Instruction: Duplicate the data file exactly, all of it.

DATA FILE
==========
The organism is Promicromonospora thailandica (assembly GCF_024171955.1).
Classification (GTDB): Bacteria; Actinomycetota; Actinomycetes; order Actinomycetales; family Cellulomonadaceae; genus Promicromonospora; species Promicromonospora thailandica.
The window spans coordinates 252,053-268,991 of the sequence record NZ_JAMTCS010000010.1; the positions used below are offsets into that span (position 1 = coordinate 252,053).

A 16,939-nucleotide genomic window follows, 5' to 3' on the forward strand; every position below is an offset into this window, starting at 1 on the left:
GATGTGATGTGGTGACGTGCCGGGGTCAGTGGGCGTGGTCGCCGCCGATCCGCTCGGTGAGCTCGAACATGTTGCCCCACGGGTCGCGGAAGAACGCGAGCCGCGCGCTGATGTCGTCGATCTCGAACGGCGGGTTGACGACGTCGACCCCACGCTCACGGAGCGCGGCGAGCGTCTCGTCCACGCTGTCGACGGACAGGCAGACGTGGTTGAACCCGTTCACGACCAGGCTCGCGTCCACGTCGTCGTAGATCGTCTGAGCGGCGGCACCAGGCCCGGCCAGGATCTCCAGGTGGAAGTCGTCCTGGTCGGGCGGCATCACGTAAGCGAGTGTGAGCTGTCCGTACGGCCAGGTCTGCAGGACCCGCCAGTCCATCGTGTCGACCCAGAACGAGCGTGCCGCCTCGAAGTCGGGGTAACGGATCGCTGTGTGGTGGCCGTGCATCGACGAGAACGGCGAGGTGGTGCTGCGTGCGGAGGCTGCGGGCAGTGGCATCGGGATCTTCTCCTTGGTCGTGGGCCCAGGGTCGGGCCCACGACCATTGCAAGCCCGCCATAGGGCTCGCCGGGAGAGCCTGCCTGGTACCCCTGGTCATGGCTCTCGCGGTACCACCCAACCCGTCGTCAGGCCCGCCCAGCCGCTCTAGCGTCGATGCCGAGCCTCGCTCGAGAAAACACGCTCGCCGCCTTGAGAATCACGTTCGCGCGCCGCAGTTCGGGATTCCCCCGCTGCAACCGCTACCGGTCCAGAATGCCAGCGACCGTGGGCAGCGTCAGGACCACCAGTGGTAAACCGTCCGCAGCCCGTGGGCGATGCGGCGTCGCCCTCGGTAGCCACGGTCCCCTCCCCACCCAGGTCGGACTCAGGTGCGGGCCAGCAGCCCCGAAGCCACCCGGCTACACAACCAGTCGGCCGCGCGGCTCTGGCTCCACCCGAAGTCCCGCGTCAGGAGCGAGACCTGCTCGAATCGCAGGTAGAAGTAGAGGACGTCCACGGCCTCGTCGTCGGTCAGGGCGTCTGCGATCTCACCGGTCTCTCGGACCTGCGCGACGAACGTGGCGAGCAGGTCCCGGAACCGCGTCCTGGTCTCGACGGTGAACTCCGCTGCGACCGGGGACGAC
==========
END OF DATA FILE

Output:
The organism is Promicromonospora thailandica (assembly GCF_024171955.1).
Classification (GTDB): Bacteria; Actinomycetota; Actinomycetes; order Actinomycetales; family Cellulomonadaceae; genus Promicromonospora; species Promicromonospora thailandica.
The window spans coordinates 252,053-268,991 of the sequence record NZ_JAMTCS010000010.1; the positions used below are offsets into that span (position 1 = coordinate 252,053).

A 16,939-nucleotide genomic window follows, 5' to 3' on the forward strand; every position below is an offset into this window, starting at 1 on the left:
GATGTGATGTGGTGACGTGCCGGGGTCAGTGGGCGTGGTCGCCGCCGATCCGCTCGGTGAGCTCGAACATGTTGCCCCACGGGTCGCGGAAGAACGCGAGCCGCGCGCTGATGTCGTCGATCTCGAACGGCGGGTTGACGACGTCGACCCCACGCTCACGGAGCGCGGCGAGCGTCTCGTCCACGCTGTCGACGGACAGGCAGACGTGGTTGAACCCGTTCACGACCAGGCTCGCGTCCACGTCGTCGTAGATCGTCTGAGCGGCGGCACCAGGCCCGGCCAGGATCTCCAGGTGGAAGTCGTCCTGGTCGGGCGGCATCACGTAAGCGAGTGTGAGCTGTCCGTACGGCCAGGTCTGCAGGACCCGCCAGTCCATCGTGTCGACCCAGAACGAGCGTGCCGCCTCGAAGTCGGGGTAACGGATCGCTGTGTGGTGGCCGTGCATCGACGAGAACGGCGAGGTGGTGCTGCGTGCGGAGGCTGCGGGCAGTGGCATCGGGATCTTCTCCTTGGTCGTGGGCCCAGGGTCGGGCCCACGACCATTGCAAGCCCGCCATAGGGCTCGCCGGGAGAGCCTGCCTGGTACCCCTGGTCATGGCTCTCGCGGTACCACCCAACCCGTCGTCAGGCCCGCCCAGCCGCTCTAGCGTCGATGCCGAGCCTCGCTCGAGAAAACACGCTCGCCGCCTTGAGAATCACGTTCGCGCGCCGCAGTTCGGGATTCCCCCGCTGCAACCGCTACCGGTCCAGAATGCCAGCGACCGTGGGCAGCGTCAGGACCACCAGTGGTAAACCGTCCGCAGCCCGTGGGCGATGCGGCGTCGCCCTCGGTAGCCACGGTCCCCTCCCCACCCAGGTCGGACTCAGGTGCGGGCCAGCAGCCCCGAAGCCACCCGGCTACACAACCAGTCGGCCGCGCGGCTCTGGCTCCACCCGAAGTCCCGCGTCAGGAGCGAGACCTGCTCGAATCGCAGGTAGAAGTAGAGGACGTCCACGGCCTCGTCGTCGGTCAGGGCGTCTGCGATCTCACCGGTCTCTCGGACCTGCGCGACGAACGTGGCGAGCAGGTCCCGGAACCGCGTCCTGGTCTCGACGGTGAACTCCGCTGCGACCGGGGACGAC